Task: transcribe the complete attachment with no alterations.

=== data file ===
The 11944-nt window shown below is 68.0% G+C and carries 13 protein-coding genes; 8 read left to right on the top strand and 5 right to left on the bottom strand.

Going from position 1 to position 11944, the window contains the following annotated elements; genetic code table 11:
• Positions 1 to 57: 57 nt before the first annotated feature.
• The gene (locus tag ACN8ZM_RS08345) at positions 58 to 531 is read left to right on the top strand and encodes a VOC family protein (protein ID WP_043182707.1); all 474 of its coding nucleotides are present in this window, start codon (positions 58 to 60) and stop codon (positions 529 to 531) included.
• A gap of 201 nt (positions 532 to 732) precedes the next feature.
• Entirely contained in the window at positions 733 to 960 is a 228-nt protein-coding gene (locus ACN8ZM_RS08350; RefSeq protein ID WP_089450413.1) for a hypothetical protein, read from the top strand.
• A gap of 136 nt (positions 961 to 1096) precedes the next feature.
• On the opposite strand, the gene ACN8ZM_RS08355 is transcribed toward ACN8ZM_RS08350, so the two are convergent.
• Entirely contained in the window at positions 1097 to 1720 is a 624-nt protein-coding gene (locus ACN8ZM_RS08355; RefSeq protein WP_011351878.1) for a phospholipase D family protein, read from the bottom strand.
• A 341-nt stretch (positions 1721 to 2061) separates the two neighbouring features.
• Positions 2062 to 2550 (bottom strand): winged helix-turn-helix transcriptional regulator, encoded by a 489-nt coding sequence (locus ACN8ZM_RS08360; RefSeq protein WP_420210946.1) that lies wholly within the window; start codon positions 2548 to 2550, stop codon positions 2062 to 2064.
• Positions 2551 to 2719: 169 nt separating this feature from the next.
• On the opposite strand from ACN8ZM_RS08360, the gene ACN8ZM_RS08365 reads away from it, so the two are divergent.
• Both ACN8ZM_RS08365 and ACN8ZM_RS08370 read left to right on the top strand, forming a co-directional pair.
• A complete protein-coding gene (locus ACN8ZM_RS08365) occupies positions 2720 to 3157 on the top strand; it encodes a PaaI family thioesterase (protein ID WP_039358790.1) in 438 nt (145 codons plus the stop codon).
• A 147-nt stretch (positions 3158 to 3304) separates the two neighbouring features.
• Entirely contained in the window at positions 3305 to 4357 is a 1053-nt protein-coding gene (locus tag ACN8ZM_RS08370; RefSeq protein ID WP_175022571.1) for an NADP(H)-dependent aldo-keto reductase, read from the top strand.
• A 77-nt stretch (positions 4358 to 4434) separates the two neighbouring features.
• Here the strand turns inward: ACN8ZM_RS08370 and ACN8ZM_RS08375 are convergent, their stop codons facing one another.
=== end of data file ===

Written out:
The 11944-nt window shown below is 68.0% G+C and carries 13 protein-coding genes; 8 read left to right on the top strand and 5 right to left on the bottom strand.

Going from position 1 to position 11944, the window contains the following annotated elements; genetic code table 11:
• Positions 1 to 57: 57 nt before the first annotated feature.
• The gene (locus tag ACN8ZM_RS08345) at positions 58 to 531 is read left to right on the top strand and encodes a VOC family protein (protein ID WP_043182707.1); all 474 of its coding nucleotides are present in this window, start codon (positions 58 to 60) and stop codon (positions 529 to 531) included.
• A gap of 201 nt (positions 532 to 732) precedes the next feature.
• Entirely contained in the window at positions 733 to 960 is a 228-nt protein-coding gene (locus ACN8ZM_RS08350; RefSeq protein ID WP_089450413.1) for a hypothetical protein, read from the top strand.
• A gap of 136 nt (positions 961 to 1096) precedes the next feature.
• On the opposite strand, the gene ACN8ZM_RS08355 is transcribed toward ACN8ZM_RS08350, so the two are convergent.
• Entirely contained in the window at positions 1097 to 1720 is a 624-nt protein-coding gene (locus ACN8ZM_RS08355; RefSeq protein WP_011351878.1) for a phospholipase D family protein, read from the bottom strand.
• A 341-nt stretch (positions 1721 to 2061) separates the two neighbouring features.
• Positions 2062 to 2550 (bottom strand): winged helix-turn-helix transcriptional regulator, encoded by a 489-nt coding sequence (locus ACN8ZM_RS08360; RefSeq protein WP_420210946.1) that lies wholly within the window; start codon positions 2548 to 2550, stop codon positions 2062 to 2064.
• Positions 2551 to 2719: 169 nt separating this feature from the next.
• On the opposite strand from ACN8ZM_RS08360, the gene ACN8ZM_RS08365 reads away from it, so the two are divergent.
• Both ACN8ZM_RS08365 and ACN8ZM_RS08370 read left to right on the top strand, forming a co-directional pair.
• A complete protein-coding gene (locus ACN8ZM_RS08365) occupies positions 2720 to 3157 on the top strand; it encodes a PaaI family thioesterase (protein ID WP_039358790.1) in 438 nt (145 codons plus the stop codon).
• A 147-nt stretch (positions 3158 to 3304) separates the two neighbouring features.
• Entirely contained in the window at positions 3305 to 4357 is a 1053-nt protein-coding gene (locus tag ACN8ZM_RS08370; RefSeq protein ID WP_175022571.1) for an NADP(H)-dependent aldo-keto reductase, read from the top strand.
• A 77-nt stretch (positions 4358 to 4434) separates the two neighbouring features.
• Here the strand turns inward: ACN8ZM_RS08370 and ACN8ZM_RS08375 are convergent, their stop codons facing one another.